A survey we ran in 2019 showed that while 18% of people who had private scans paid less than £50, 10% of parents spent more than £500.
There are a range of reasons you might choose to have private scans in addition to the standard two NHS ones, including reassurance, to find out your baby's sex or to get photos or video footage of them inside your womb.
According to our survey of parents in 2021, 30 per cent paid for a private scan. Reasons for choosing to go for a private scan included wanting a 3D scan, a 4D scan or being scanned because they were having IVF.
The coronavirus pandemic was also a factor. Our survey showed a higher number of people who had babies during the pandemic paid for private scans (36%) compared to those who had babies outside of the pandemic (29%). Being able to have their partner at the scan with them when this was restricted in the NHS was cited as a reason for going private.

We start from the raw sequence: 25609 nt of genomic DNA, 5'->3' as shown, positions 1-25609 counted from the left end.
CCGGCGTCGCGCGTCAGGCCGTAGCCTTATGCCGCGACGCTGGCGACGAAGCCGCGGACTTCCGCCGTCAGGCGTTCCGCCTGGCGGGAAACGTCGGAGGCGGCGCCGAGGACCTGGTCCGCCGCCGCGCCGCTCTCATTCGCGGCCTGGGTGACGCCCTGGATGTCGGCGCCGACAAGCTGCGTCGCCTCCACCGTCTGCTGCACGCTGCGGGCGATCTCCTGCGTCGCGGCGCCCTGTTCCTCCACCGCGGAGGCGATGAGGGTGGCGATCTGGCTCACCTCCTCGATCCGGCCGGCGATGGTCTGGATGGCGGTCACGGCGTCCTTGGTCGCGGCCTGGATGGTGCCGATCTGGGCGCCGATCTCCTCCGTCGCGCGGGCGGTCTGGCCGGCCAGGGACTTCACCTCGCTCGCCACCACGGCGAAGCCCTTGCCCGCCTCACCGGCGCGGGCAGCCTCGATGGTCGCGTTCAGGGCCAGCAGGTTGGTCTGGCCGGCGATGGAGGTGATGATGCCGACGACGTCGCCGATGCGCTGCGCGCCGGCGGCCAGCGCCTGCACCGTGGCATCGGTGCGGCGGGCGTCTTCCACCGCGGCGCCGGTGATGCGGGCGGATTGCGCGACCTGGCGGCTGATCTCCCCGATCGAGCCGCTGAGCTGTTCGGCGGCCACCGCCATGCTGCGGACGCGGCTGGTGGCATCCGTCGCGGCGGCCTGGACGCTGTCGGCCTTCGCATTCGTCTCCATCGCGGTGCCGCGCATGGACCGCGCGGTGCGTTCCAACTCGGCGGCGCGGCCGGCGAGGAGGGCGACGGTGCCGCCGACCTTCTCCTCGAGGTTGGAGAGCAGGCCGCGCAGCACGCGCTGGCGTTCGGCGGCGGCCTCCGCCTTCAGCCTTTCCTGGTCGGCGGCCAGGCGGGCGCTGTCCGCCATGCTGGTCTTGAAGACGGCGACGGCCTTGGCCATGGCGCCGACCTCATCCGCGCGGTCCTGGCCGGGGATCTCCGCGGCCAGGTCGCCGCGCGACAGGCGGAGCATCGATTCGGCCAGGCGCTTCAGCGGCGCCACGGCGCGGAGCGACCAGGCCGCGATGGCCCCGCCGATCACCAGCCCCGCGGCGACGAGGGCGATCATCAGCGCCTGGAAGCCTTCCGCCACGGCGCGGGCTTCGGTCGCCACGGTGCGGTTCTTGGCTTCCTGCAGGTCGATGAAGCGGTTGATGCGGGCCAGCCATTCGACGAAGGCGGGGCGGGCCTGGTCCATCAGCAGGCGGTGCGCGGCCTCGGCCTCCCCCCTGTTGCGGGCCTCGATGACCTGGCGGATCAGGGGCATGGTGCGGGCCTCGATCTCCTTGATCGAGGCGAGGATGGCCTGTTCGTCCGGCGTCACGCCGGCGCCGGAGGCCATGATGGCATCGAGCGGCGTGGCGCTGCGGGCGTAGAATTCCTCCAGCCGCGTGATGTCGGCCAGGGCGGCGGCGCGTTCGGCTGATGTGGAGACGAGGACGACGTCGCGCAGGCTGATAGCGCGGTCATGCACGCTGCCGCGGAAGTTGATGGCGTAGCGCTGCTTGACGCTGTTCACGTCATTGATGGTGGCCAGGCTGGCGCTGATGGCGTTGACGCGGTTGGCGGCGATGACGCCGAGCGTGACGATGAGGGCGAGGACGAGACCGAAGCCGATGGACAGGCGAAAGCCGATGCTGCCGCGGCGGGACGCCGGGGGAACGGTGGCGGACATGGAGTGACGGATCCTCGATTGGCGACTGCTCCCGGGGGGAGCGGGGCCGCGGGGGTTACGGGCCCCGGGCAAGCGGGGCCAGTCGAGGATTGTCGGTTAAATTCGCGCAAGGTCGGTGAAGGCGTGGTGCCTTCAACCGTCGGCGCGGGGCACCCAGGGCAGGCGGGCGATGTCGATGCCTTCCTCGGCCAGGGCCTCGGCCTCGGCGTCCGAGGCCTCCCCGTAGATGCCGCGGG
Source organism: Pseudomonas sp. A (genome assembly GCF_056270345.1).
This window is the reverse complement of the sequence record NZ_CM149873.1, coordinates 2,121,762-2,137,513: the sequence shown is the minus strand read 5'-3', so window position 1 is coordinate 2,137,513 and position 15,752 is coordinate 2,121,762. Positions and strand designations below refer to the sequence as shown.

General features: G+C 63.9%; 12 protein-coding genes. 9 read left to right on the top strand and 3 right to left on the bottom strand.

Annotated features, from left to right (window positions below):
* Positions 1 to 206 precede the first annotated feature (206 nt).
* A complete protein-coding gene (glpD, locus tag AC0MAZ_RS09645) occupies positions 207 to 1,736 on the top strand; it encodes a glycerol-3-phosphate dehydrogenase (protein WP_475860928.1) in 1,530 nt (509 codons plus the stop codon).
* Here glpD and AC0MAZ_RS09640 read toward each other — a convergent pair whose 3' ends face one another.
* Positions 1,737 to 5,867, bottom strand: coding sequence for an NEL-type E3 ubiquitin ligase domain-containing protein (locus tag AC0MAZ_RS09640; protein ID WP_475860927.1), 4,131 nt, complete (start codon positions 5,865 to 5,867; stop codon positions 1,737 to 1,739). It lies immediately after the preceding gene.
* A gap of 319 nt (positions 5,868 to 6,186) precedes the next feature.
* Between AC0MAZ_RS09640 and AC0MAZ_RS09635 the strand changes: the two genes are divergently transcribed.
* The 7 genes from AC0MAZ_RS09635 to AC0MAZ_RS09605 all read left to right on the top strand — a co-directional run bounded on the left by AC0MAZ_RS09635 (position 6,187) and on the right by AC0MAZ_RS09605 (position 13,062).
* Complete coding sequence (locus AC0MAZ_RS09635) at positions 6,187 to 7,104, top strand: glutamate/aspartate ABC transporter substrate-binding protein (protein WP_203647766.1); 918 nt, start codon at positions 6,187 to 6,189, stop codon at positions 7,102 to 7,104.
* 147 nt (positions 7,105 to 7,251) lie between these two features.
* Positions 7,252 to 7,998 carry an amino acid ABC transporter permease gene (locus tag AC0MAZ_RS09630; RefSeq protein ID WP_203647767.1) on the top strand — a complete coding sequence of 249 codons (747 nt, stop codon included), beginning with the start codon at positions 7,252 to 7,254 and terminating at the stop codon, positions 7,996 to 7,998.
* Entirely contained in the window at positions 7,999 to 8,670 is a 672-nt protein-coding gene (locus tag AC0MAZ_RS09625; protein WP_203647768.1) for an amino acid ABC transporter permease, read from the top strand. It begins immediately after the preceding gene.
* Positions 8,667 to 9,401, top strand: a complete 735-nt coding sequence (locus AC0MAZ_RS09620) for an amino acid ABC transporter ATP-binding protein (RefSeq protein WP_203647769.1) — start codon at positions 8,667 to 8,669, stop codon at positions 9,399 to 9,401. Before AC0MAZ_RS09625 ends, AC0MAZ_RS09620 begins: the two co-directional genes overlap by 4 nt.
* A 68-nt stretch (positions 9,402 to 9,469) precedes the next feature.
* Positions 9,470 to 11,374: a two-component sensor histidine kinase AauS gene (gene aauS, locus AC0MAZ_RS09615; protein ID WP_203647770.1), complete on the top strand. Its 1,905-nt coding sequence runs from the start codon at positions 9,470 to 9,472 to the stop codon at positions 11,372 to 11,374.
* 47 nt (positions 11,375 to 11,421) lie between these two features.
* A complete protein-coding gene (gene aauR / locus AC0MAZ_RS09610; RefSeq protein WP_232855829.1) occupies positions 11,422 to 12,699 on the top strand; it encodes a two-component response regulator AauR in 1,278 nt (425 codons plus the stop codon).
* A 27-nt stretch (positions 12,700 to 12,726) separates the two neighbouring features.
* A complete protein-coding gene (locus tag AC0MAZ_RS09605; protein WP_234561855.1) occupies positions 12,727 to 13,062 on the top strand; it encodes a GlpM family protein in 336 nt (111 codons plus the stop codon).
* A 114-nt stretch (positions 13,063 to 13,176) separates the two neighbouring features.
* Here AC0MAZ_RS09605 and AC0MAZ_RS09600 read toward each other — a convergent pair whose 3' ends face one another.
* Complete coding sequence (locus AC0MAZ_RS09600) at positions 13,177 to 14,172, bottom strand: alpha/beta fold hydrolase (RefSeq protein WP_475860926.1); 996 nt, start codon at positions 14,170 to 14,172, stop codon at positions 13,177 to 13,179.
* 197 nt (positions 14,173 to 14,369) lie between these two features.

The advice from the National Institute for Health and Clinical Excellence (NICE) is to have your early scan and then the anomaly scan at 18-20 weeks. Feeling anxious about your baby is quite natural during the early stages of your pregnancy and if you have any concerns you should consult your midwife first.
If a scan reveals a possible problem with your pregnancy or baby, the sonographer might ask for a second opinion from another professional. This might be done straight away or you may have to come back for another scan.
You might be offered further tests to give you more information about the problem, but you won’t have to make an instant decision about whether to have them. You’ll be able to discuss it with a midwife or doctor who can explain what’s involved and, in some cases, you might be referred to a specialist.